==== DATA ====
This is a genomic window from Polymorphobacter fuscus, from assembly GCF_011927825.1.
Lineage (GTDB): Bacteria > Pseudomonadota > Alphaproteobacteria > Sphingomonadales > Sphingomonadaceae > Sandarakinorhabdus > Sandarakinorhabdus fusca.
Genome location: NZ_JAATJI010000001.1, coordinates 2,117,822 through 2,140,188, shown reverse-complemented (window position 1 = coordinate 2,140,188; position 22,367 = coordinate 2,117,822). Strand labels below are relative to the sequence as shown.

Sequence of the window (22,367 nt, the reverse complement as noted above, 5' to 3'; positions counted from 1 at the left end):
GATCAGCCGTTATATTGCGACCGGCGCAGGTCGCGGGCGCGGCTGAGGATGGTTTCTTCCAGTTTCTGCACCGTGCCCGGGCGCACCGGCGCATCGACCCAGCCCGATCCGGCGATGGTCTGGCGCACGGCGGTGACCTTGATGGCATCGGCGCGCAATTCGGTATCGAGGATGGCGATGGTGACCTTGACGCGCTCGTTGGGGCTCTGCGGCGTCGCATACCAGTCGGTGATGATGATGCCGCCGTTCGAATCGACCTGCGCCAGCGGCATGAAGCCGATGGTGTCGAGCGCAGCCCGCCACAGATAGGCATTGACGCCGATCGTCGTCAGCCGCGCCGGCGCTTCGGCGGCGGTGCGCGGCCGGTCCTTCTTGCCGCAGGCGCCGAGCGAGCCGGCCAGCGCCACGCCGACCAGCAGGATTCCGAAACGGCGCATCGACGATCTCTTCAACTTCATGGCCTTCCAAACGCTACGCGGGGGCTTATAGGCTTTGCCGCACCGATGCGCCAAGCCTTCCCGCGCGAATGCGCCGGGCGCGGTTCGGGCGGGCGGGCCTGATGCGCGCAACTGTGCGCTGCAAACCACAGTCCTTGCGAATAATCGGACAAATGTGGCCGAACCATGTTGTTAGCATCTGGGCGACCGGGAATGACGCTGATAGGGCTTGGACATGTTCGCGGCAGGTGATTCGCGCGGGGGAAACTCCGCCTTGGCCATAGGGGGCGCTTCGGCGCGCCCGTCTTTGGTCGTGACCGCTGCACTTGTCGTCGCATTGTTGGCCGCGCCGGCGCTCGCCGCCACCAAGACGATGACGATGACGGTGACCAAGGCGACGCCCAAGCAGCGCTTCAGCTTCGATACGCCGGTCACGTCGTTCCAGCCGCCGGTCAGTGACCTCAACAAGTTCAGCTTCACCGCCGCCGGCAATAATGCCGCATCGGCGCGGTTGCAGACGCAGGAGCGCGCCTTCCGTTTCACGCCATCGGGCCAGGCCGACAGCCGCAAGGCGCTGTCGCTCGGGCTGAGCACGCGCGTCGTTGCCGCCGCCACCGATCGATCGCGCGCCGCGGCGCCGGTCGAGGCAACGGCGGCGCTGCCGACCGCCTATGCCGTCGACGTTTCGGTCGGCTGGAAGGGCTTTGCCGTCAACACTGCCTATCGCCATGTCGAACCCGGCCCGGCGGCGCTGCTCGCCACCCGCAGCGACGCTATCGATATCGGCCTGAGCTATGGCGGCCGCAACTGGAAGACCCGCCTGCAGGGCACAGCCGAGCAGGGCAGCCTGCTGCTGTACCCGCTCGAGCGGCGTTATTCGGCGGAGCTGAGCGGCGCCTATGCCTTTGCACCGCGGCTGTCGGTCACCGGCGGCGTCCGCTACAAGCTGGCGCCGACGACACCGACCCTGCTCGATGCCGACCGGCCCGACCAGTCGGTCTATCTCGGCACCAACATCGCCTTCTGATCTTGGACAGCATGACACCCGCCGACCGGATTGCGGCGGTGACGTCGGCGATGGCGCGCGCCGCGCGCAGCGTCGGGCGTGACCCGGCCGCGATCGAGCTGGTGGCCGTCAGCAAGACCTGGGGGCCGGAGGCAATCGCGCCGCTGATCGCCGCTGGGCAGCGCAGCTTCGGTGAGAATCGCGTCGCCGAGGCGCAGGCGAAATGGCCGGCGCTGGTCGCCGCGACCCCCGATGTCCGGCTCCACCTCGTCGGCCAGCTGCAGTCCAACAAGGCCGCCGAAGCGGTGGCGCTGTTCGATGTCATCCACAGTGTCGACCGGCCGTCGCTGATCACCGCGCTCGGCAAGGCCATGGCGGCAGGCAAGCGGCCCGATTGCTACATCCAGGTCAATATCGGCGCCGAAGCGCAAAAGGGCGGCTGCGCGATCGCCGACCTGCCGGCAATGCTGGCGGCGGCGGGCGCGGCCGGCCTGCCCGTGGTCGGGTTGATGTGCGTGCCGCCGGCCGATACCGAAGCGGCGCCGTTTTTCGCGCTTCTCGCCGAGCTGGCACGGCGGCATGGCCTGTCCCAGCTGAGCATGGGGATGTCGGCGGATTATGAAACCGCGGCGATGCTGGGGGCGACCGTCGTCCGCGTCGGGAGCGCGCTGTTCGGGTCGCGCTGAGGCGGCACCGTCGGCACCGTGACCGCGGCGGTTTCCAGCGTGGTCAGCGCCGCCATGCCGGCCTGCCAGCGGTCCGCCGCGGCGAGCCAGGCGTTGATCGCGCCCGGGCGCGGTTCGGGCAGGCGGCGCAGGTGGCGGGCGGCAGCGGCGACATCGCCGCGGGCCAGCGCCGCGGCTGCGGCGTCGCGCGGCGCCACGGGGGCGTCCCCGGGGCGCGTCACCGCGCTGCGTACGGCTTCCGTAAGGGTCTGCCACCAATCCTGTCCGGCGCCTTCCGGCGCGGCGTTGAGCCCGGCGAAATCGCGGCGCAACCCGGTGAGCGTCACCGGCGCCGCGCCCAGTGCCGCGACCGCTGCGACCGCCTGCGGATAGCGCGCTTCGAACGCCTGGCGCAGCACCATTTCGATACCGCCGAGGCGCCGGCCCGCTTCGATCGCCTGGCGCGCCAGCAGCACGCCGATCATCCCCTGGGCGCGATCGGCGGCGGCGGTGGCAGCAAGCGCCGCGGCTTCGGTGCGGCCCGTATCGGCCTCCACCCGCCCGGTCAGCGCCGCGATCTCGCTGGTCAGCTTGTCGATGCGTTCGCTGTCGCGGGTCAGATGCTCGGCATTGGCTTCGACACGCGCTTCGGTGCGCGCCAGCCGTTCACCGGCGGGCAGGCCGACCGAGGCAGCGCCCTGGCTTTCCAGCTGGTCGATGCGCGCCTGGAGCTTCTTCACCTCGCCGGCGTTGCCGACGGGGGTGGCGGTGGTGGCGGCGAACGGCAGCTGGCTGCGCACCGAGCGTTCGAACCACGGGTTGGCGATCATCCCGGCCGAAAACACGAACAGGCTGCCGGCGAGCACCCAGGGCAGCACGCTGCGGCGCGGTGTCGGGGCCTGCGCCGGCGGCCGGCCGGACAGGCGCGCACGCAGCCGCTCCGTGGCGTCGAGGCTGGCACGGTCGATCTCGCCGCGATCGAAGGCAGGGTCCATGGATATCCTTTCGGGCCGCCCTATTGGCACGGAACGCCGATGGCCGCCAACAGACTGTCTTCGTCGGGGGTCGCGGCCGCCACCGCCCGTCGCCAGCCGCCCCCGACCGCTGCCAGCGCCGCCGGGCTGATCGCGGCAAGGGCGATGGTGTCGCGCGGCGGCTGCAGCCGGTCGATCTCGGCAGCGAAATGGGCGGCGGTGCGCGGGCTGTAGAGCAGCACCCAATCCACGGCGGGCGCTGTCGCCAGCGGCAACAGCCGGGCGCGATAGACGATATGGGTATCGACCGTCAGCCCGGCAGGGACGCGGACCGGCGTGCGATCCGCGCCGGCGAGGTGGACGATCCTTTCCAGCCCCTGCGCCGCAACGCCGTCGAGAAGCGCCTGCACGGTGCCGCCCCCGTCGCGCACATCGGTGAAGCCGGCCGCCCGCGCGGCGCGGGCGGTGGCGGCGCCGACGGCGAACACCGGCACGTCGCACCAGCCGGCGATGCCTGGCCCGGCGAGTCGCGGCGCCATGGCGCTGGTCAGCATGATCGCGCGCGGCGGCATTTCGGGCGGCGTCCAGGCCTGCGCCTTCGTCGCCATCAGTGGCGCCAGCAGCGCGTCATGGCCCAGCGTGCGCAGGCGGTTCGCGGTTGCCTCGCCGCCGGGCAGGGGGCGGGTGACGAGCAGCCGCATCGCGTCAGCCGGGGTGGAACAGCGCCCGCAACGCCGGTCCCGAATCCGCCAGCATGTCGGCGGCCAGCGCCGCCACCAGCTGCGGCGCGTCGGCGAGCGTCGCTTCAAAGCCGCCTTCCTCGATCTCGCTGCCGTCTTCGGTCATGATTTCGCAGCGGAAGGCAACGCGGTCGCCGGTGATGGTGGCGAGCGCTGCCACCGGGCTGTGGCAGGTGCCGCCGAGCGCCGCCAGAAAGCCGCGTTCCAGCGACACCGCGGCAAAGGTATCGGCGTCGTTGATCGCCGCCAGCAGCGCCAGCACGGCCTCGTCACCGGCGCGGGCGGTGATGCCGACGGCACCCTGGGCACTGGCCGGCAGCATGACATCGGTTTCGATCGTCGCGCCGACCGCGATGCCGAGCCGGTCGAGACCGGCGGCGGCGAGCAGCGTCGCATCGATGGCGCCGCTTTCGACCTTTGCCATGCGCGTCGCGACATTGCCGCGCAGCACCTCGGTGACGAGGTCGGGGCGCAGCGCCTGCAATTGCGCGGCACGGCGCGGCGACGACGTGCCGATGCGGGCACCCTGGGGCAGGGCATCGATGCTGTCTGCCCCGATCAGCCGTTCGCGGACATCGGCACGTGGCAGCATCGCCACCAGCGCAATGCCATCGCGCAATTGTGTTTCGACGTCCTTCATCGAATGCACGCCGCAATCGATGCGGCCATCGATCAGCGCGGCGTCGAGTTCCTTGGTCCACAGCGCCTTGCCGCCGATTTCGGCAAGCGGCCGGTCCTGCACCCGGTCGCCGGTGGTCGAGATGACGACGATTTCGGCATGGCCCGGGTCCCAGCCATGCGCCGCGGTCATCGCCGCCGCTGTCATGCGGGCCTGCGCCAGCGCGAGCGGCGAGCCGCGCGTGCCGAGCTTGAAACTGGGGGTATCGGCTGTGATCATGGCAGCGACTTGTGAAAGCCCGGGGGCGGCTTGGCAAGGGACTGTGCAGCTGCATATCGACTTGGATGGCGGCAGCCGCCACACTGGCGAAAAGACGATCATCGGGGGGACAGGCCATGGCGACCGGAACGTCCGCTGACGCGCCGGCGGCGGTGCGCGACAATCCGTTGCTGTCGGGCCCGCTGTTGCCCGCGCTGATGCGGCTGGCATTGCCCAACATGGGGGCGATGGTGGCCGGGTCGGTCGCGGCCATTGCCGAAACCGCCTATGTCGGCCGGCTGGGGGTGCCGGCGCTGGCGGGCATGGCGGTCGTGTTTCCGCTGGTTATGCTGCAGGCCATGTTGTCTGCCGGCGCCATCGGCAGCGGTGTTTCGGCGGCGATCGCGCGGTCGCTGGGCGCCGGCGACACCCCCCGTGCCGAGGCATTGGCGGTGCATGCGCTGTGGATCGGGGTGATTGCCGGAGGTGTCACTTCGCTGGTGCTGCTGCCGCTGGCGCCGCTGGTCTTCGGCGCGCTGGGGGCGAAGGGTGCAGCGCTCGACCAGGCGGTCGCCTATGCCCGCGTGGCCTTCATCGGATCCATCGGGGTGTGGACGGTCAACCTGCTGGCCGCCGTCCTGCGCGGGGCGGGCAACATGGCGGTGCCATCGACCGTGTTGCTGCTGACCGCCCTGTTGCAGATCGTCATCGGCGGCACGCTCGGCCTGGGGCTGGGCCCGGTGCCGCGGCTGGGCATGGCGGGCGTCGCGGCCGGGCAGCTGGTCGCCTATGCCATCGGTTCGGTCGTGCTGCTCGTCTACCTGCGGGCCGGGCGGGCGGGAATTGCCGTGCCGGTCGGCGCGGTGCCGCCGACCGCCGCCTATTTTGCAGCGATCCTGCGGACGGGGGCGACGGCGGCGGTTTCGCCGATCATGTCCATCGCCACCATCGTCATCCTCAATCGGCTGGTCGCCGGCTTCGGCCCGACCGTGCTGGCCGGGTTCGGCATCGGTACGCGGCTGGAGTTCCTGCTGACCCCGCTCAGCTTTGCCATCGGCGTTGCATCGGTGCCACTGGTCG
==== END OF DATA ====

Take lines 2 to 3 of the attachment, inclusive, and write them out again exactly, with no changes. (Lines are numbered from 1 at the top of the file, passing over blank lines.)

Lineage (GTDB): Bacteria > Pseudomonadota > Alphaproteobacteria > Sphingomonadales > Sphingomonadaceae > Sandarakinorhabdus > Sandarakinorhabdus fusca.
Genome location: NZ_JAATJI010000001.1, coordinates 2,117,822 through 2,140,188, shown reverse-complemented (window position 1 = coordinate 2,140,188; position 22,367 = coordinate 2,117,822). Strand labels below are relative to the sequence as shown.